Very rarely does a fighter see himself remain in the UFC after suffering three consecutive losses.
Therefore, it's do-or-die for Damacio Page.
Page (12-6), who's coming off two straight defeats to Demetrious Johnson and Brian Bowles, will put it all on the line when action begins on April 14th at UFC on Fuel II.
"My back is against the wall right now," Page told Bleacher Report. "I have nothing to lose right now."
"I have lost two fights in a row and hardly anyone stays in the UFC after losing three straight," said Page. "Only a select few have made it past three straight losses."
With his future in jeopardy, Page isn't about to let his lifelong dream come to an end.
A mixed martial artist was someone Page aspired to be growing up from a very young age.
In order to focus his attention on his upcoming bout against Brad Pickett (20-6), Page often recalls the long road which he traveled to get to where he is today.
"It was apart of growing up for me. It was in my blood to fight. I started wresting in high school and then again in college. I love the physical aspect of the sport. You go out there and wrestle someone and it's the same thing when you fight someone," said Page. "It's one-on-one only more intense."
"It's for guys to get to their peak performances and to fight each other," said Page. "What more could you want than that?"
Page will do everything and more to capture his win since October of 2009, but it won't come without a price.
His opponent, Pickett, is also on a fast track to the top of the bantamweight division, having won 10 of his last 12 fights.
In order for Page to break his losing streak, he'll need to dictate the pace of the fight early and often.
game time made it to Sweden— Damacio Page (@damaciopage) April 10, 2012
"I think my speed will be the biggest factor in this fight. I think I'm faster and more explosive. I think that's the biggest key. I think he's a tough individual. He brings problems for anyone at 135. He's a great fight for anyone," said Page. "He's going to give you problems the whole way."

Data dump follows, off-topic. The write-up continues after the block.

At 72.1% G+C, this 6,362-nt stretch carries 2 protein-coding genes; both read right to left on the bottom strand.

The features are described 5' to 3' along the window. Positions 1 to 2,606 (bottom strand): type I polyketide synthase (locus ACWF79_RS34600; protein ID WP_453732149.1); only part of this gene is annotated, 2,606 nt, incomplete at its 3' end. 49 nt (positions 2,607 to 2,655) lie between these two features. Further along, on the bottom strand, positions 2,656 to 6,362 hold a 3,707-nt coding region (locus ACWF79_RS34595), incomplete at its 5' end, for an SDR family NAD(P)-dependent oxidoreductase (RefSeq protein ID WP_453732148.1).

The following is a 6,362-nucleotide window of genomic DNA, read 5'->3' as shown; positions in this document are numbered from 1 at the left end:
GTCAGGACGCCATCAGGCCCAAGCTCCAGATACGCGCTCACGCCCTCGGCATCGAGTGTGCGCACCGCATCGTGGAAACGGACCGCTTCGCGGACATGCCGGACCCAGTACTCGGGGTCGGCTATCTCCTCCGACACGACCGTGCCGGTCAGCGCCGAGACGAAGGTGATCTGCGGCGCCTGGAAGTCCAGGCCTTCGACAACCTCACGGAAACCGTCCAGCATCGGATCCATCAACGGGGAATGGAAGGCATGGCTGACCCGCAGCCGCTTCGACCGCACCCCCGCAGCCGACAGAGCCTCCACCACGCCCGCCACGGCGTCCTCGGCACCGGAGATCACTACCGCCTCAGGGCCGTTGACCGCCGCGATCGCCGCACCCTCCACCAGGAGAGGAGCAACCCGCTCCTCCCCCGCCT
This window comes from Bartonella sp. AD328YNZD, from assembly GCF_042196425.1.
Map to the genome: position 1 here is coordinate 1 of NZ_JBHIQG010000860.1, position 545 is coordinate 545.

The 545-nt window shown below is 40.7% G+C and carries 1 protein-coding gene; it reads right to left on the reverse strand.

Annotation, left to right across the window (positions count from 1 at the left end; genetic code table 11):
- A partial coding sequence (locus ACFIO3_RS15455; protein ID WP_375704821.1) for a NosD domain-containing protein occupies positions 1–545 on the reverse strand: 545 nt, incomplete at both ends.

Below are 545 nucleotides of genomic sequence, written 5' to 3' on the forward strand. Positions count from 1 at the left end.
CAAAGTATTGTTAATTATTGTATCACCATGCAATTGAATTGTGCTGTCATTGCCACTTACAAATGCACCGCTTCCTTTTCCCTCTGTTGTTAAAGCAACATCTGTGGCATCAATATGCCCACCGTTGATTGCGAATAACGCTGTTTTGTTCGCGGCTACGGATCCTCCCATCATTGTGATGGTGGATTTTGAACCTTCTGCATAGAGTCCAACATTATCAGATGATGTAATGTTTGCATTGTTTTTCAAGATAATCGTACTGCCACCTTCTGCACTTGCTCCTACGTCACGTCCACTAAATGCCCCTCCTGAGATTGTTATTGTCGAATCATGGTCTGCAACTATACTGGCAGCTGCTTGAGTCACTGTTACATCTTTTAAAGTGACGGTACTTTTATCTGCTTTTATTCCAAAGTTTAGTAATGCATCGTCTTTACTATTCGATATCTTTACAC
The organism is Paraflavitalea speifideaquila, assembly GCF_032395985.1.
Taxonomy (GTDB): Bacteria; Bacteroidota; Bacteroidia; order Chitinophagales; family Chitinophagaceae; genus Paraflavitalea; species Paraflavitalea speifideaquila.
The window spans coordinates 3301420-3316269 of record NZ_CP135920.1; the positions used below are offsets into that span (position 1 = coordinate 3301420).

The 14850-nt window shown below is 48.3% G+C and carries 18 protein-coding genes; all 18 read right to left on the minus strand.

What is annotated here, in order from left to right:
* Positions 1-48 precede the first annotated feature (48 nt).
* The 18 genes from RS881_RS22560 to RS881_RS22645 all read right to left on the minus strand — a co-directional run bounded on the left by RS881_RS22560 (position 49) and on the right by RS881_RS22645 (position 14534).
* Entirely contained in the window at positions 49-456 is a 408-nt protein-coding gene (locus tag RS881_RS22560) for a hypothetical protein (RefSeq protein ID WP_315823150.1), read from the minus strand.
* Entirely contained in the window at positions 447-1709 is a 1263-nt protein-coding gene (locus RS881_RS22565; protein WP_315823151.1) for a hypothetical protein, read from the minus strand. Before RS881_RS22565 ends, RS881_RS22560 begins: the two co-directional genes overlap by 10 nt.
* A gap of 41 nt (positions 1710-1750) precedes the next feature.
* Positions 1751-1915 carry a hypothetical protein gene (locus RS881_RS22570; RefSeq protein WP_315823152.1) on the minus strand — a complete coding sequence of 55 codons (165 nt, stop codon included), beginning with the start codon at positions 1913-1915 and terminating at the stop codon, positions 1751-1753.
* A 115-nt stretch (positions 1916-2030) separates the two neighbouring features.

"I'm focused on me in general. As long as I do me I'll be fine. I went back to the drawing board. I'm done with the injuries that I had over the past two years. I'm finally feeling 100 percent. I just did me for this whole camp," said Page. "As long as I do what I do, I should come out with the 'W'."
If Page is anything like the Page we've seen in the past, viewers and those in attendance can expect an early finish and a series of fireworks from the get-go.
However, it's been two-and-a-half years since we last saw a Page finish.
And a rule of thumb for all fighters: if you can't finish, make sure you've done enough to win the judge's scorecards.
"If it's going to the judge's scorecards, I'll leave no doubt in their minds. I'm going to win. I don't know if he wants to put on a show for the fans or what he wants do. I know that I want to win," said Page. "If I go to the judges I'm going to convince them that I won the fight."
"If it's a short night then awesome. That means I can get ready for my next fight. I think either way I'll have my hand raised," said Page.
Page recognizes the depth of the 135-pound weight class but believes anyone has the opportunity to become the champion.
However, before Page can focus on what's ahead, he'll need to defeat an extremely dangerous opponent in Pickett.
"I think everyone has their time to shine and I think this is my time."
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